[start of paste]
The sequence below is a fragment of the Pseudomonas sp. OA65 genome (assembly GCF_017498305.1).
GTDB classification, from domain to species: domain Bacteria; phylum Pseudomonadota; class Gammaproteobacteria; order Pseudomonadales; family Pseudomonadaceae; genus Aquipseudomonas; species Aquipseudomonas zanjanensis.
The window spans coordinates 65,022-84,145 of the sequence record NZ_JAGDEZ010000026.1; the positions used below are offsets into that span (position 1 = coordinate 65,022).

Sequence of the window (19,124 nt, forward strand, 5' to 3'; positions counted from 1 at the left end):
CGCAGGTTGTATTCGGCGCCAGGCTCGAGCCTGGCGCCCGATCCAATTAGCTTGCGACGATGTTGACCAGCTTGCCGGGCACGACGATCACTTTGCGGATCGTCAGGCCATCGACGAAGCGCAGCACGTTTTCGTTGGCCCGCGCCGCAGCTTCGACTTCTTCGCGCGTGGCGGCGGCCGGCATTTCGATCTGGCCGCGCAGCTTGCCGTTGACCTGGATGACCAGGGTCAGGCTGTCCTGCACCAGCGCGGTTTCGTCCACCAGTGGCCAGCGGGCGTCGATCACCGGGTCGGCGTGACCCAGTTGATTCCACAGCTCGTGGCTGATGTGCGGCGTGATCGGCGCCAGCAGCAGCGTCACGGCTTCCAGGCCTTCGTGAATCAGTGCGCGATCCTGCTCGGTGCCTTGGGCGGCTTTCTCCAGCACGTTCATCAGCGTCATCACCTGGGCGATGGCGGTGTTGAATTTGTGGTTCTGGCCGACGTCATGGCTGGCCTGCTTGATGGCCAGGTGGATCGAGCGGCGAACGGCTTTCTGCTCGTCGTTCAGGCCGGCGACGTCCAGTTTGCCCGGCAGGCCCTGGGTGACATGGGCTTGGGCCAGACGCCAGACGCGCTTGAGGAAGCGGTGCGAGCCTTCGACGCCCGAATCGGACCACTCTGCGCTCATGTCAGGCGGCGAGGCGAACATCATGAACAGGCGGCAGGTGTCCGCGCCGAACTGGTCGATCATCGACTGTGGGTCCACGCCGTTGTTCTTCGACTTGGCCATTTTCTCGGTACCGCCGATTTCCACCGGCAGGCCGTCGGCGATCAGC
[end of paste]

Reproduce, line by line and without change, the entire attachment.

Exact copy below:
The sequence below is a fragment of the Pseudomonas sp. OA65 genome (assembly GCF_017498305.1).
GTDB classification, from domain to species: domain Bacteria; phylum Pseudomonadota; class Gammaproteobacteria; order Pseudomonadales; family Pseudomonadaceae; genus Aquipseudomonas; species Aquipseudomonas zanjanensis.
The window spans coordinates 65,022-84,145 of the sequence record NZ_JAGDEZ010000026.1; the positions used below are offsets into that span (position 1 = coordinate 65,022).

Sequence of the window (19,124 nt, forward strand, 5' to 3'; positions counted from 1 at the left end):
CGCAGGTTGTATTCGGCGCCAGGCTCGAGCCTGGCGCCCGATCCAATTAGCTTGCGACGATGTTGACCAGCTTGCCGGGCACGACGATCACTTTGCGGATCGTCAGGCCATCGACGAAGCGCAGCACGTTTTCGTTGGCCCGCGCCGCAGCTTCGACTTCTTCGCGCGTGGCGGCGGCCGGCATTTCGATCTGGCCGCGCAGCTTGCCGTTGACCTGGATGACCAGGGTCAGGCTGTCCTGCACCAGCGCGGTTTCGTCCACCAGTGGCCAGCGGGCGTCGATCACCGGGTCGGCGTGACCCAGTTGATTCCACAGCTCGTGGCTGATGTGCGGCGTGATCGGCGCCAGCAGCAGCGTCACGGCTTCCAGGCCTTCGTGAATCAGTGCGCGATCCTGCTCGGTGCCTTGGGCGGCTTTCTCCAGCACGTTCATCAGCGTCATCACCTGGGCGATGGCGGTGTTGAATTTGTGGTTCTGGCCGACGTCATGGCTGGCCTGCTTGATGGCCAGGTGGATCGAGCGGCGAACGGCTTTCTGCTCGTCGTTCAGGCCGGCGACGTCCAGTTTGCCCGGCAGGCCCTGGGTGACATGGGCTTGGGCCAGACGCCAGACGCGCTTGAGGAAGCGGTGCGAGCCTTCGACGCCCGAATCGGACCACTCTGCGCTCATGTCAGGCGGCGAGGCGAACATCATGAACAGGCGGCAGGTGTCCGCGCCGAACTGGTCGATCATCGACTGTGGGTCCACGCCGTTGTTCTTCGACTTGGCCATTTTCTCGGTACCGCCGATTTCCACCGGCAGGCCGTCGGCGATCAGC